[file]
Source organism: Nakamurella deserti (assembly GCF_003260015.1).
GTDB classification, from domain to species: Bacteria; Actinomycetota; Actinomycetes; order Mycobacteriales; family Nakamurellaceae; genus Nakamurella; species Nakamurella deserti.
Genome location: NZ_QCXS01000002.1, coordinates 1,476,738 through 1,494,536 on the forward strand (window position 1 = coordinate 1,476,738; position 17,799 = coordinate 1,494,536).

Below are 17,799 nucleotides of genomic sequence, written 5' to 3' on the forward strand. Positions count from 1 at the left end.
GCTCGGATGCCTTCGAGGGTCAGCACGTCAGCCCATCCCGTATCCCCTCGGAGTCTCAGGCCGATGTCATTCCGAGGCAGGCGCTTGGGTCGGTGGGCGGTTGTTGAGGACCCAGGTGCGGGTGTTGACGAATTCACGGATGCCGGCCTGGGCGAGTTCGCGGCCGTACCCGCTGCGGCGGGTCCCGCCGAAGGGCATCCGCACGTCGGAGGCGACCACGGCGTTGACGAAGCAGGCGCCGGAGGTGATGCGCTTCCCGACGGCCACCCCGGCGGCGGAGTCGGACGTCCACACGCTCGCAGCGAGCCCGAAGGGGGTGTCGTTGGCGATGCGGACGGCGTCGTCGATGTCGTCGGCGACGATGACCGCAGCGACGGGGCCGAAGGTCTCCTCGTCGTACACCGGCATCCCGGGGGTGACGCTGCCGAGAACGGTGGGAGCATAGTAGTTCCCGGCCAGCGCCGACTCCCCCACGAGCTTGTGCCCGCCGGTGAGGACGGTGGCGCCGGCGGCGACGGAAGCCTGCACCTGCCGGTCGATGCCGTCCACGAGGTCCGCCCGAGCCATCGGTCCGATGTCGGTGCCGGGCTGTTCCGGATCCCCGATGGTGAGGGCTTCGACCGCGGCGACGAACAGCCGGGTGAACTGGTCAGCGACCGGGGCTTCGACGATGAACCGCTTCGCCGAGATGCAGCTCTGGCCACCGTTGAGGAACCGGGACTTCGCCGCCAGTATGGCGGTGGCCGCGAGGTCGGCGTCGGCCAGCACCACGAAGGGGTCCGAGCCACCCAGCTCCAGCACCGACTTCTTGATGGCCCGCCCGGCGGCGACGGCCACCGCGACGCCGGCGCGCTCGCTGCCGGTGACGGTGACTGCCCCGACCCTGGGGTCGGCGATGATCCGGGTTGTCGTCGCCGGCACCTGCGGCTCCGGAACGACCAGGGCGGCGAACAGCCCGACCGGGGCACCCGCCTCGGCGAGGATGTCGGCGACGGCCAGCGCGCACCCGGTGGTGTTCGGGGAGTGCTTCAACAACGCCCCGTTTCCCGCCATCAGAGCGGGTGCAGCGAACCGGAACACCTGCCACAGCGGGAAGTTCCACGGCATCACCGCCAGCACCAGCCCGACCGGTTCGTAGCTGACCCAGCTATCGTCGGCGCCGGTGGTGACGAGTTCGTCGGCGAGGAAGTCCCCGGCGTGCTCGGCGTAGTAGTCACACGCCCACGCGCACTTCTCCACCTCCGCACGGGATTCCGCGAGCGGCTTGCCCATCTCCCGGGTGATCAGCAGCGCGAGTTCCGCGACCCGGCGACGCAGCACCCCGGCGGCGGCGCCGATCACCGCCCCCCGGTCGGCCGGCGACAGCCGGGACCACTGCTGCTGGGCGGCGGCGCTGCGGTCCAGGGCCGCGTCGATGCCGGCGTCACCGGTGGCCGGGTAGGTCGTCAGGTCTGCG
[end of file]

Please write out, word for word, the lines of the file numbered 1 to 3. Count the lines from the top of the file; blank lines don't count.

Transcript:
Source organism: Nakamurella deserti (assembly GCF_003260015.1).
GTDB classification, from domain to species: Bacteria; Actinomycetota; Actinomycetes; order Mycobacteriales; family Nakamurellaceae; genus Nakamurella; species Nakamurella deserti.
Genome location: NZ_QCXS01000002.1, coordinates 1,476,738 through 1,494,536 on the forward strand (window position 1 = coordinate 1,476,738; position 17,799 = coordinate 1,494,536).